Drexel dragonThe Math ForumDonate to the Math Forum

Ask Dr. Math - Questions and Answers from our Archives
_____________________________________________
Associated Topics || Dr. Math Home || Search Dr. Math
_____________________________________________

Polynomial Congruence


Date: 02/28/2001 at 03:14:14
From: David Kwan
Subject: Polynomial Congruence

I am having a problem understanding how to solve a polynomial 
congruence. Here is the problem:

Find a polynomial (F) in Field(7) with degree less then 4.

( x^2 -1 ) F == ( x^3 + 2x + 5 ) mod ( x^4 + 2x^2 + 1)

Please help to find F.

I looked at many topics on linear congruence but none talked about 
polynomials.


Date: 02/28/2001 at 15:36:46
From: Doctor Rob
Subject: Re: Polynomial Congruence

Thanks for writing to Ask Dr. Math, David.

You need to find the multiplicative inverse of x^2 - 1, so that you 
can multiply both sides by this to isolate F on one side of the 
congruence. You do this by using the Euclidean Algorithm, starting 
with inputs x^4 + 2*x^2 + 1 and x^2 - 1:

   x^4 + 2*x^2 + 1 = (x^2 - 1)*(x^2 + 3) + 4.

Since the remainder is a constant, you are ready to backtrack:

   1 = 2*4 (mod 7)
     = 2*[(x^4 + 2*x^2 + 1) - (x^2 + 3)*(x^2 - 1)] (mod 7),
     = 2*(x^4 + 2*x^2 + 1) - 2*(x^2 + 3)*(x^2 - 1) (mod 7),
     = 2*(x^4 + 2*x^2 + 1) + (5*x^2 + 1)*(x^2 - 1) (mod 7),
   1 = (5*x^2 + 1)*(x^2 - 1) (modd x^4 + 2*x^2 + 1, 7).

That means that 5*x^2 + 1 is the multiplicative inverse of x^2 - 1.
Now multiply both sides of your original congruence by 5*x^2 + 1,
and reduce both sides modulo x^4 + 2*x^2 + 1, and also reduce all
coefficients modulo 7, and you'll have your answer.

- Doctor Rob, The Math Forum
  http://mathforum.org/dr.math/   


Date: 02/28/2001 at 17:28:41
From: David Kwan
Subject: Re: Polynomial Congruence

Thank you, Doctor Rob, for answering the question for me.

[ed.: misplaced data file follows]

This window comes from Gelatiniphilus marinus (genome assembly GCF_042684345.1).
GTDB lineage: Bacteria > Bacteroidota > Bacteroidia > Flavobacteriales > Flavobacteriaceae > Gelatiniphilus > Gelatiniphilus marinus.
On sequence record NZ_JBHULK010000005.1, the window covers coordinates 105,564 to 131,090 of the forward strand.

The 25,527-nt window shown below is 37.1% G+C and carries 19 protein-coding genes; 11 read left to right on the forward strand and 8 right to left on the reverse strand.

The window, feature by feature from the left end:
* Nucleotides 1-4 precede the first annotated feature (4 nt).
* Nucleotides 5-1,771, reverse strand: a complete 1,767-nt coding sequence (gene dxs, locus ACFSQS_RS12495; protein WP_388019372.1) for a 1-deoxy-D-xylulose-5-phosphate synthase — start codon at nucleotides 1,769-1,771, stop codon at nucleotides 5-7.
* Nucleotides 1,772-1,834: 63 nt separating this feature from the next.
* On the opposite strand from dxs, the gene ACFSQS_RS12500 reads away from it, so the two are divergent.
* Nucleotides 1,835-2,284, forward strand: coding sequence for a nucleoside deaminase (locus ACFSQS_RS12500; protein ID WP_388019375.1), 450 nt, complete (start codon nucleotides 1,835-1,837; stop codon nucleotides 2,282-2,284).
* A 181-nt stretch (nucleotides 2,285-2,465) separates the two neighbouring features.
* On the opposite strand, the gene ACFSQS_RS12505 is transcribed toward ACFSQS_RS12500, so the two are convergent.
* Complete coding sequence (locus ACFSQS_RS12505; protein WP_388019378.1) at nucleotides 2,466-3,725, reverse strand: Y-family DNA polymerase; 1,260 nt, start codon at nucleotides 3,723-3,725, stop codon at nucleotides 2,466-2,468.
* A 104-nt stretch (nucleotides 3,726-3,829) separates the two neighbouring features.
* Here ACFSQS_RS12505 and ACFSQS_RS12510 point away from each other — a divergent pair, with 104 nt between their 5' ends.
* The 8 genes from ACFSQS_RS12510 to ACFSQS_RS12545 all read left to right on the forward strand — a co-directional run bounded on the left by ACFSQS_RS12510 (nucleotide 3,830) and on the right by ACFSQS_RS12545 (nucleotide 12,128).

But I have one more step to clarify, on the second step to third step.
We have 2*(x^4 + 2*x^2 + 1) - 2*(x^2 + 3)*(x^2 - 1) (mod 7)
which becomes 2*(x^4 + 2*x^2 + 1) + (5*x^2 +1)*(x^2 - 1) (mod 7)

How does -2*(x^2 + 3)*(x^2 - 1) become (5*x^2 + 1)*(x^2 - 1) ?

Or can we just have -2(x^2 + 3) as the inverse?

David


Date: 03/01/2001 at 11:45:32
From: Doctor Rob
Subject: Re: Polynomial Congruence

Thanks for writing back, David.

-2*(x^2 + 3) = -2*x^2 - 6 = 5*x^2 + 1 + 7*(-x^2 - 1).  When you
reduce coefficients modulo 7, the last part reduces to zero.

- Doctor Rob, The Math Forum
  http://mathforum.org/dr.math/   
    
Associated Topics:
College Algorithms
College Modern Algebra

Search the Dr. Math Library:


Find items containing (put spaces between keywords):
 
Click only once for faster results:

[ Choose "whole words" when searching for a word like age.]

all keywords, in any order at least one, that exact phrase
parts of words whole words

Submit your own question to Dr. Math

[Privacy Policy] [Terms of Use]

_____________________________________
Math Forum Home || Math Library || Quick Reference || Math Forum Search
_____________________________________

Ask Dr. MathTM
© 1994-2013 The Math Forum
http://mathforum.org/dr.math/